Language Arts Through Technovelgy

February 6th, 2008 by ClickSchooling Leave a reply »

Recommended Website:

Age Range: 10 and up (with constant parental supervision, see note below)

On the Homefires Learning Calendar, I noticed that Jules Verne’s birthday was February 8th, 1828. Verne wrote science fiction classics such as “20,000 Leagues Under The Sea,” and “Journey To the Center of the Earth.” I decided to do a quick search for Jules Verne, and came across this website – It enables you to explore the inventions and predictions of science fiction writers that are coming true in today’s world.

The website name is pronounced, “tek-novel-gee,” and according to the website owner:

“Technovelgy” is a combination of the words “technology” and “novel.” The word “novel” can refer to a book; it can also refer to something new or unique. And aren’t science fiction novels filled with fictional ideas and technologies that are new and unique? So, there you go.

There are over 1,475 different inventions archived at the site that were first introduced through the imaginations of science fiction writers. When you get to the site you can explore the featured items on the home page, or use the menu at the top of the page to search by Glossary, Author, Book, or Timeline. Once you find a topic that interests you, click on it and a new page opens. That page may contain some or all of the following:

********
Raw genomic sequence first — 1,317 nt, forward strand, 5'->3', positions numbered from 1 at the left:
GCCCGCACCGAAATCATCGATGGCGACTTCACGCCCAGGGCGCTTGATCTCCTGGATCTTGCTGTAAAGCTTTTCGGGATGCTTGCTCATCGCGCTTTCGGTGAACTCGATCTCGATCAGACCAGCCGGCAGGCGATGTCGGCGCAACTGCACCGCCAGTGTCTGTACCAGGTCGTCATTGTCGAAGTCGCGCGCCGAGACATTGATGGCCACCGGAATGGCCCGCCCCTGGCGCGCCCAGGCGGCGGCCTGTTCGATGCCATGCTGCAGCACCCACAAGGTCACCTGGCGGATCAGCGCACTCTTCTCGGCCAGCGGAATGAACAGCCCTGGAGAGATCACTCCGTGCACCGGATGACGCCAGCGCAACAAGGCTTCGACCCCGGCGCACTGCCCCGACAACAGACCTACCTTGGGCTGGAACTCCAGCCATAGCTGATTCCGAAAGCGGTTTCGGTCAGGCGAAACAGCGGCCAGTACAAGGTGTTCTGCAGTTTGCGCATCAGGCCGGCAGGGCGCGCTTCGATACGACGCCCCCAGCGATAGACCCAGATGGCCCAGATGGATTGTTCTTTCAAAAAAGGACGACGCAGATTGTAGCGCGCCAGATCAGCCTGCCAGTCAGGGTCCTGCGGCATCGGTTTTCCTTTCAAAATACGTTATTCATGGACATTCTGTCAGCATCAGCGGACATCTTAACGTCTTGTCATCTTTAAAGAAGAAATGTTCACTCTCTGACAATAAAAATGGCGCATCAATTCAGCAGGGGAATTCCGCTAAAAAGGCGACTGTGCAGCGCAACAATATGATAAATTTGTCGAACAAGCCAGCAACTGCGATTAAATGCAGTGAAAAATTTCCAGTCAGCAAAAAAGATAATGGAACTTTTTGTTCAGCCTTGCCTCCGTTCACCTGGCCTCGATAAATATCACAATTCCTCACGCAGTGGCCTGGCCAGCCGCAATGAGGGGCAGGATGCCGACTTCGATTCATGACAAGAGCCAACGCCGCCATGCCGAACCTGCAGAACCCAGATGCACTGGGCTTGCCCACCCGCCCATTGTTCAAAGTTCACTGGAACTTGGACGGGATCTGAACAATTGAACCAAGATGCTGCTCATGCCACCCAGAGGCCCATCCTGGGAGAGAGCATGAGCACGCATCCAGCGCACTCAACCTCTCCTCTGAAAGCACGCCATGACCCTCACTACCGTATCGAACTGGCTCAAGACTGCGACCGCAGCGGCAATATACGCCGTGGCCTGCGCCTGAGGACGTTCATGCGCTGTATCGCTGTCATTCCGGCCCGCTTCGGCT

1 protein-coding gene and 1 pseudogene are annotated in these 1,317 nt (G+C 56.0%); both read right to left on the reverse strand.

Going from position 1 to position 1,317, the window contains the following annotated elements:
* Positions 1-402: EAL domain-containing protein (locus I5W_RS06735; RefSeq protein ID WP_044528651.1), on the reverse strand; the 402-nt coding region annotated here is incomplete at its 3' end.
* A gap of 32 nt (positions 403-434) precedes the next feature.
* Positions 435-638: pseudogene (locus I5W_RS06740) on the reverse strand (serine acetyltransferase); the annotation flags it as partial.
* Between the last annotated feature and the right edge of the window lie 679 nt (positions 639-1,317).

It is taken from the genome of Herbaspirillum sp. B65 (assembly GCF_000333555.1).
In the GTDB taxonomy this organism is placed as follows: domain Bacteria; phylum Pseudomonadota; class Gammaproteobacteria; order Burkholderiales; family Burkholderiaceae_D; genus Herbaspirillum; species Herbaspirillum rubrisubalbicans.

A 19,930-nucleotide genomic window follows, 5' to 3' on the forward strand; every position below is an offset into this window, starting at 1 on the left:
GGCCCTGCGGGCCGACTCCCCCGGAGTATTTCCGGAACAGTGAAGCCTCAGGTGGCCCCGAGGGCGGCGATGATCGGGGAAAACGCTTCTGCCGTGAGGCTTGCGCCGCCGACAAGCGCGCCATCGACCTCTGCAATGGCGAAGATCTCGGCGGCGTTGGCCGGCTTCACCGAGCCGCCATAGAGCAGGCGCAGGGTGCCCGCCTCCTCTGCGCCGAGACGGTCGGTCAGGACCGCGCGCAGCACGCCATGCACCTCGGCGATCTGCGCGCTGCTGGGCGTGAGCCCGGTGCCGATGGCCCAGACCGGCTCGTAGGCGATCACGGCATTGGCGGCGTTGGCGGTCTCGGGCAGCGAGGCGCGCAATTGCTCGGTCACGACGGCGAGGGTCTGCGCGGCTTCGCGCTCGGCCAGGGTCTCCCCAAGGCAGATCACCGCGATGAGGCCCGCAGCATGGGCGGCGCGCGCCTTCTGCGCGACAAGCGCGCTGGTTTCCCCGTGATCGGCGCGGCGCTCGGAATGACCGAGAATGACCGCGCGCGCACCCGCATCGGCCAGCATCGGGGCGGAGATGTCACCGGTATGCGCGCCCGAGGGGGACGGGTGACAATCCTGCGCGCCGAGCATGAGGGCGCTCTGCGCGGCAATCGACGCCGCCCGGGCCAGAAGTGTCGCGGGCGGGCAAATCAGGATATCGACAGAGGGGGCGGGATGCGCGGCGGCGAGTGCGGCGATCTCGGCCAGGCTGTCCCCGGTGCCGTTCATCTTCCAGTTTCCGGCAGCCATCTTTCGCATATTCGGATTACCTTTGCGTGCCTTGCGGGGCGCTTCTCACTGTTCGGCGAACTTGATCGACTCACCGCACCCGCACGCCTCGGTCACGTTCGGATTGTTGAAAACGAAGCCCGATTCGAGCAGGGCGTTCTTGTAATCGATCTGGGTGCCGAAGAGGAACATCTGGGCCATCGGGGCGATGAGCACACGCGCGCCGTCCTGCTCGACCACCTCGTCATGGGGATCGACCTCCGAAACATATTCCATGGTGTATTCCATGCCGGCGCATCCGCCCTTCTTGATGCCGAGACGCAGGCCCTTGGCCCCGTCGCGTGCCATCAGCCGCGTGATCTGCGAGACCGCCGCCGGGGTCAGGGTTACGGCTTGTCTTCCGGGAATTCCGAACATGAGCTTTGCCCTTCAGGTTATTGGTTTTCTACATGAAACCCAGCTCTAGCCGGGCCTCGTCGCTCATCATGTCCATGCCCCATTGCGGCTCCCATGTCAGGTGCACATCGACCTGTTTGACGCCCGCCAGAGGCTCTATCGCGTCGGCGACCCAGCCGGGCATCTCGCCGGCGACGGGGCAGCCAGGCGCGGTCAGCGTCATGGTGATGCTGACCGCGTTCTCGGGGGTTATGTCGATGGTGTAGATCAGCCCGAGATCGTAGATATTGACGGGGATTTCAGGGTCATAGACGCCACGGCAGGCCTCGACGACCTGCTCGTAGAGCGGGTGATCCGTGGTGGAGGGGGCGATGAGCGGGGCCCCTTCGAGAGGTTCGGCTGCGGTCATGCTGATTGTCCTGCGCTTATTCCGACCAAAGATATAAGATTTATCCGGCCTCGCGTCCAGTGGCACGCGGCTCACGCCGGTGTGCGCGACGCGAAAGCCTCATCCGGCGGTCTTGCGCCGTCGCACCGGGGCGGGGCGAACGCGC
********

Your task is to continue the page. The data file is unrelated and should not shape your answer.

• A blurb from the novel mentioning the invention or idea.
  • Commentary about the idea including comparisons and similarities to other sci-fi technology mentioned in other novels, television shows, and movies.
  • Links to science articles that discuss the current development of these inventions and ideas in today’s world.
  • Links to real-world video demonstrations of the inventions.
  • Links to websites with further information.

If this doesn’t generate interest in reading a sci-fi novel, I don’t know what will. It will also springboard students to want to learn more about science and technology.

NOTE: I only reviewed a sampling of what’s available at this website, so AS ALWAYS, parents should preview and supervise their children’s exploration — not only to determine the suitability of content on the Technovelgy website, but because the links take you to other websites that I have not reviewed.

One more piece of advice: Read the FAQs (see link at the bottom of the homepage), I found them to be helpful and I think you will too. :)


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